Saturday, June 2, 2007

June 2nd Log

2006, Christiane Cegavske, United States

1st Viewing, DVD

Blood Tea and Red String is a wonderful film. It is a stop-motion animation film made without dialogue and a running time of only 71 minutes. Each minute is a treat as we are taken into a fairy tale world of imaginative creation. This world was created by filmmaker Christiane Cegavske. She worked on the film for 12 years, and her commitment and personal expression is evident in the beauty of this film. The lack of dialogue gives the a dream-like feeling, and the music and sounds heighten what is a truly surreal experience. The story is simple as well are taken to a world of mice and the doll they fight for. The white “upper class” mice order the creatures who live under the oak tree to create the doll. After doing so, they fall in love with the doll and a fight between the two begin. The film takes us on a magical journey through its fantasy world with a vision that recalls Alice and Wonderland or perhaps David Lynch. The film opens and closes with a pair of marvelous sequences that are both seemingly separate forms of expression for the film. Beautifully detailed, Blood Tea and Red String is a great achievement of animation filmmaking.

2005, Tim Burton, United States / United Kingdom
Repeat Viewing, HBO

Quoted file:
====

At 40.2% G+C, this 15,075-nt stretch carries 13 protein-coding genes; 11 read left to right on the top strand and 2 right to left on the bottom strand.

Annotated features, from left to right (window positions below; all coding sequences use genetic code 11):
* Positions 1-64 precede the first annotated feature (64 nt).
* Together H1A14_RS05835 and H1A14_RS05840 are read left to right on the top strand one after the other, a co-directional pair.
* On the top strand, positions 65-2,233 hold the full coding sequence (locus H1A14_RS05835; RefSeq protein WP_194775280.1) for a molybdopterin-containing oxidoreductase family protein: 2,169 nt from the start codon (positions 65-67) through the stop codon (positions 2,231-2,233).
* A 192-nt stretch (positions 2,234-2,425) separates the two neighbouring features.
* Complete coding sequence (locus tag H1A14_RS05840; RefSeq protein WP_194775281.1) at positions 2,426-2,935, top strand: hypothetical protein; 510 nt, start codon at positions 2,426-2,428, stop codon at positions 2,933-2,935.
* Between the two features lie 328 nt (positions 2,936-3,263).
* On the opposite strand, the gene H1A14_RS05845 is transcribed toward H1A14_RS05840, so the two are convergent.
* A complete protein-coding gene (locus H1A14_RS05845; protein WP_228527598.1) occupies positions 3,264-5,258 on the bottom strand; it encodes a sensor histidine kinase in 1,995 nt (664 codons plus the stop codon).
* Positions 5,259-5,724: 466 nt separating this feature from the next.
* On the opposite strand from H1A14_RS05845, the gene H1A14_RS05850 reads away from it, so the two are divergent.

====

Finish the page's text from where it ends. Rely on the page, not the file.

To me Tim Burton's reimagination of Roald Dahl's classic novel Charlie and the Chocolate Factory is a far more imaginative and ultimately better film then the beloved 1971 original. This is really an entirely new film that is heighten by a greater sense of wonder, visual imagination, tongue-in-cheek humor, and overall less psychedelic campiness. Sure the original film had much to admire, but it lacks the sheer enchantment and wonder of Burton's vision and imagery. Burton is an artist who's films are strengthened through visual details and isolated atmosphere which blends humor, fantasy, and nightmares. The set designs (like many Burton films) recall that of German Expressionism of the silent era. Also adding to this is the performance of Johnny Depp who's Willy Wonka shares more in common with a silent film actor (like Lon Cheney for instance) then with Gene Wilder. He truly is brilliant in every way here. As are the supporting roles by the children, their parents, Christopher Lee (who's perfectly casted), and Deep Roy, who the film wises duplicates rather then creating CGI Oompa Loompas. One of the big changes in this film is the additional of Wonka's background. Burton presents a greater sense of his childhood and this perfectly works within the emotion and themes of the film, because ultimately Charlie and the Chocolate Factory is a story of childhood and most notably of parenthood. Not to go without mentioning is the musical score of Danny Elfman. Not only does Elfman provide some inventive musical numbers, but it is the musical score of this film that is most brilliant. Elfman has mastered his work with Burton and in many ways is another character of his films, and this should be placed as another great one. It really does add another dimension to the depth and imagination of the film. Charlie and the Chocolate Factorymay not be in the class of his finest masterpieces (Edward Scissorhands, Ed Wood, Pee Wee’s Big Adventure, Beetlejuice) but it certainly recalls the sense of beauty and wonder that made those films so special. Maybe I just love Tim Burton too much, but to me, this film is an absolute joy!!


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